The ultimate goal, says Kevin Teeters, vice president of marketing for Mpower Communications in Pittsford, N.Y., is to achieve a seamless transition that allows the company and its employees to continue performing day-to-day business operations without experiencing a single hiccup. Crucial to that is selecting the right network provider for the job, which means doing a lot of homework and research.
Smart Business spoke with Talbot about what a company needs to do to avoid common pitfalls when upgrading technology systems and how to pick the right provider to offer the right solutions.
Why do business owners need to be aware of the disruptions that can occur when integrating technology upgrades or transferring systems to a new facility?
Any time there is potential to disrupt operations, there is also potential to lose customer contact. So whenever you upgrade or add technology, or move from your current technology, you need to work hand-in-hand with your network provider.
It’s important for a business to integrate its service or technical people with its provider’s service technicians to ensure a seamless transition to the new or upgraded services. For example, a business could have 24/7 operations and do a lot of international business as well so that most of their network use comes between 11 p.m. and 4 a.m. That kind of business probably should be working with a provider who can customize a system that will minimize the interruption of services at peak flow times.
Also, when you look at upgrades, make sure you look future-forward and implement technology that will allow you to future-proof your communications. If you look at Voice-over-Internet Protocol (VoIP) solutions, for instance, customers should look at it not as a product but a solution that could provide cost reductions, not to mention enhanced services, integration of data and voice systems, a stable platform and more productivity.
What are some strategies a company can use to ensure a smooth integration of new technology systems?
Look at the support structure that will be provided by the telecommunications provider to make sure there is training available for new technology and services. Also, make sure your provider has demonstrated fiscal stability and longevity. To do this, check out their standing with the Better Business Bureau and ask for references from other customers. Ask those customers about the provider’s reliability and support response times. Also, study the provider’s service agreements and other contracts, and make sure all commitments are in writing.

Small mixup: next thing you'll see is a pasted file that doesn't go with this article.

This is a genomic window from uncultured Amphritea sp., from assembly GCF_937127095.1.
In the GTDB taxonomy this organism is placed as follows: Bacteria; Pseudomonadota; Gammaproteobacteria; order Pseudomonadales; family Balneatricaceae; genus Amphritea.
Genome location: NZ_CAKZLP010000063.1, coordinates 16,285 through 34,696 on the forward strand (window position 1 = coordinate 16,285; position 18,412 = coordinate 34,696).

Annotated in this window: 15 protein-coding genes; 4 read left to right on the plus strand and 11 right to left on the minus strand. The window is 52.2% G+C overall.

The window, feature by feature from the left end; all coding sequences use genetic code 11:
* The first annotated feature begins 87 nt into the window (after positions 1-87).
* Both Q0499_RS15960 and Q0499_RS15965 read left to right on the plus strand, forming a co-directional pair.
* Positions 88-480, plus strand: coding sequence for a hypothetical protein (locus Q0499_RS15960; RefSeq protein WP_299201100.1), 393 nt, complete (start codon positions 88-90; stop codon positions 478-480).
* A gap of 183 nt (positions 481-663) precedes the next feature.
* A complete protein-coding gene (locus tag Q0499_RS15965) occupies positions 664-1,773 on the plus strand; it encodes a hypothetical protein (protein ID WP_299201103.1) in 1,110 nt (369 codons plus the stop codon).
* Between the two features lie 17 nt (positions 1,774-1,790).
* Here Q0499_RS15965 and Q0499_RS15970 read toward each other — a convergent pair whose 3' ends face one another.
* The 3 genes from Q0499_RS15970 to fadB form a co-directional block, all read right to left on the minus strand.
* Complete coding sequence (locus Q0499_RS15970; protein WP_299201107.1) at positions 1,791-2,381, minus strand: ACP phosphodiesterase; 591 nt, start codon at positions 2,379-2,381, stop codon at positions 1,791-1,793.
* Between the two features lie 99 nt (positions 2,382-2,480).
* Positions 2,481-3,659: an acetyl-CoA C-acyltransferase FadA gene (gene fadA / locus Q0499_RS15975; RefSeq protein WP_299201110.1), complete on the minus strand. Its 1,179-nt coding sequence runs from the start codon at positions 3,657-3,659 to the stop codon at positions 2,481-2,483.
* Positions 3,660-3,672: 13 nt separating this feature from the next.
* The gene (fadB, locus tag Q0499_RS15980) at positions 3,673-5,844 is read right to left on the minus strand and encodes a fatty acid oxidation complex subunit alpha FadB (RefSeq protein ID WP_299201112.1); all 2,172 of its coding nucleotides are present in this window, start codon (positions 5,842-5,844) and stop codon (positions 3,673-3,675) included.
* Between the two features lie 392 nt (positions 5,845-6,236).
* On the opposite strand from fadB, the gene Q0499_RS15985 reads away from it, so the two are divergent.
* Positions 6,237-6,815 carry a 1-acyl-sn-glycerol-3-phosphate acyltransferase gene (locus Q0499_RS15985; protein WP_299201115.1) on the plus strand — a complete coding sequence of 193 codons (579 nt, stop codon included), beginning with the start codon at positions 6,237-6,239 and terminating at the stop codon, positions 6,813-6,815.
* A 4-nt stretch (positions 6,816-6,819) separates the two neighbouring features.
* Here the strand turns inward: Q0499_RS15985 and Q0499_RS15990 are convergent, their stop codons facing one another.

What can a company that’s moving locations do to ensure the same such smooth integration of new technology systems?
Make sure communications are top-notch, and that the provider has offered and communicated a detailed timeline for the network upgrade or the initialization of new services. Also, make sure your team has a high comfort level and that your provider understands their needs and listens and responds to them adequately. Make sure there is a tightly delineated schedule of events, multiple people available for contact, and a clear escalation list if there are any concerns or problems.
Where do companies tend to go wrong in this regard? What challenges do they face?
The biggest mistake that companies make is letting providers give them a generic, predetermined product and not pushing them to go back and understand their specific challenges and come back with a customized business solution that’s tailored to their needs. Regional Bell Operating Companies (RBOCs) are so large that they can’t scale a customer’s solution quick enough, so they’re more inclined to simply provide such a precut, predetermined product. A smaller, more nimble company would be a better bet to provide that kind of customized solution.
The challenge is finding time to fully research the best solution and find a provider willing to understand your company’s needs and be a consultative solution.
What final advice would you give a company on the brink of upgrading its technology or moving to a new office?
Start thinking outside the box and research what’s been done before. Don’t replicate what you had in the old location, but consider things you haven’t considered before like Virtual Private Networks (VPNs) that now allow businesses to connect securely at their location or from somewhere else remotely via intranet or extranet. Start looking at the cost-benefit analysis of VPNs, VoIP and other new technologies that can help you out.
KEVIN TEETERS is vice president of marketing for Mpower Communications in Pittsford, N.Y. Reach him at (714) 453-6705.